With the May 25th, 2018 deadline to get GDPR compliance into effect, enterprises are busy evaluating their data collection, usage, and storage. The penalties for non-compliance are severe, which is why enterprises do not want to be on the wrong side of the law.
There’s also an expectation that the Information Commissioner's Office (ICO) is looking to make an example of companies that breach the law. Add to that, the fact that firms have to incur additional expenditure to realign their data security practices to GDPR guidelines.
All this combined has made GDPR seem like a threat to enterprise operations and revenues. In fact, there have been several instances of companies deleting their entire email database, just so they do not have to bother with GDPR compliance.
But maybe there is a silver lining in all this.
Here’s a look at the opportunities GDPR presents for different enterprise teams:
Data Security Teams
Large enterprises often collect personal data across several touchpoints: marketing, billing, legal, HR and more. Often there’s no single place where all this data is stored, or no standardized security measures around the data collected by different departments.
With GDPR, enterprises now have to re-evaluate all this data. That’s the chance for the data security teams to tighten the ship. They can set up efficient systems that help legally collect and store data. They can also train departments on how to handle and use the data while ensuring compliance.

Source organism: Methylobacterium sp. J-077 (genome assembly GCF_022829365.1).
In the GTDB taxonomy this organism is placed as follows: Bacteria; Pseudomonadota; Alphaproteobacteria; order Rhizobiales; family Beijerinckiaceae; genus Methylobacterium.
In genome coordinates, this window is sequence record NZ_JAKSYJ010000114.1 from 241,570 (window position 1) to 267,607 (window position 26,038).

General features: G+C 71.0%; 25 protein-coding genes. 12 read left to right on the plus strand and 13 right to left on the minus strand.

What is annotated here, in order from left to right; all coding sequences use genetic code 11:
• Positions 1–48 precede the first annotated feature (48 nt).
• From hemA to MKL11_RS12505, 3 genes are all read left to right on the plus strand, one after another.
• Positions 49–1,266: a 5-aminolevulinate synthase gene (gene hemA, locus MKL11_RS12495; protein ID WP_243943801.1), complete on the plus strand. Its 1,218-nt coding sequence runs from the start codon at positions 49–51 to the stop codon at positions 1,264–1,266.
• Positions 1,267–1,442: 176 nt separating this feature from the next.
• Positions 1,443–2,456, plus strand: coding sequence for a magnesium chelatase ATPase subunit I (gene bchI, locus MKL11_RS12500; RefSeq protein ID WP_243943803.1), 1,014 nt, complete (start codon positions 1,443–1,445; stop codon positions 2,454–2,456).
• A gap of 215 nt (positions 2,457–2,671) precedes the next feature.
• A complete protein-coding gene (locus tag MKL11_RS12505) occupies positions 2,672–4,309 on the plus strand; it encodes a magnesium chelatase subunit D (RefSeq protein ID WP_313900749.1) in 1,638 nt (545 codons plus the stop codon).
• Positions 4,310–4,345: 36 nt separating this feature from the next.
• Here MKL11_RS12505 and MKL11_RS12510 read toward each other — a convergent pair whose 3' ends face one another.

As these systems are put in place, enterprises will also become more transparent with their customers. And that could become a huge differentiator for their brand, earning greater trust and consequently more business.
For global enterprises, marketing is the one area that’s really feeling the heat with GDPR. They are having to review entire contact lists, trying to figure out how each contact got into their database. And whether they have documentation to show that contacts opted in.
But the fact that GDPR is forcing marketing teams to closely adhere to people’s preferences for receiving communication, is what makes it an opportunity. Here’s how:
Without the option of mass mailing contacts from a haphazardly curated list, they now have to create valuable content that people actively want to receive
Their forms now have to reveal why they are collecting personal information
They have to document consent through opt-in emails, rather than just giving them an option to opt-out later
This puts a stop to bad marketing practices. And also makes sure you get greater returns on your marketing efforts, by communicating with people who have explicitly expressed interested in hearing from you.
For enterprises in industries like IT, AI, IoT, and business intelligence, GDPR presents a huge opportunity for innovation. They can launch new products and services that:
Help companies assess their security standards and GDPR readiness
Offer end-to-end change management while establishing systems of compliance
Collect and interpret customer behavior data without having to rely on personal information
The demand for these is huge, and enterprises that can launch fast will swiftly consolidate their share of the market.
Viewing GDPR as an opportunity might not come easy for enterprises. But let’s put it this way: enterprises have to make changes if they are to ensure compliance. And that will be easier to do if they know there are actual benefits for them, rather than just avoiding fines.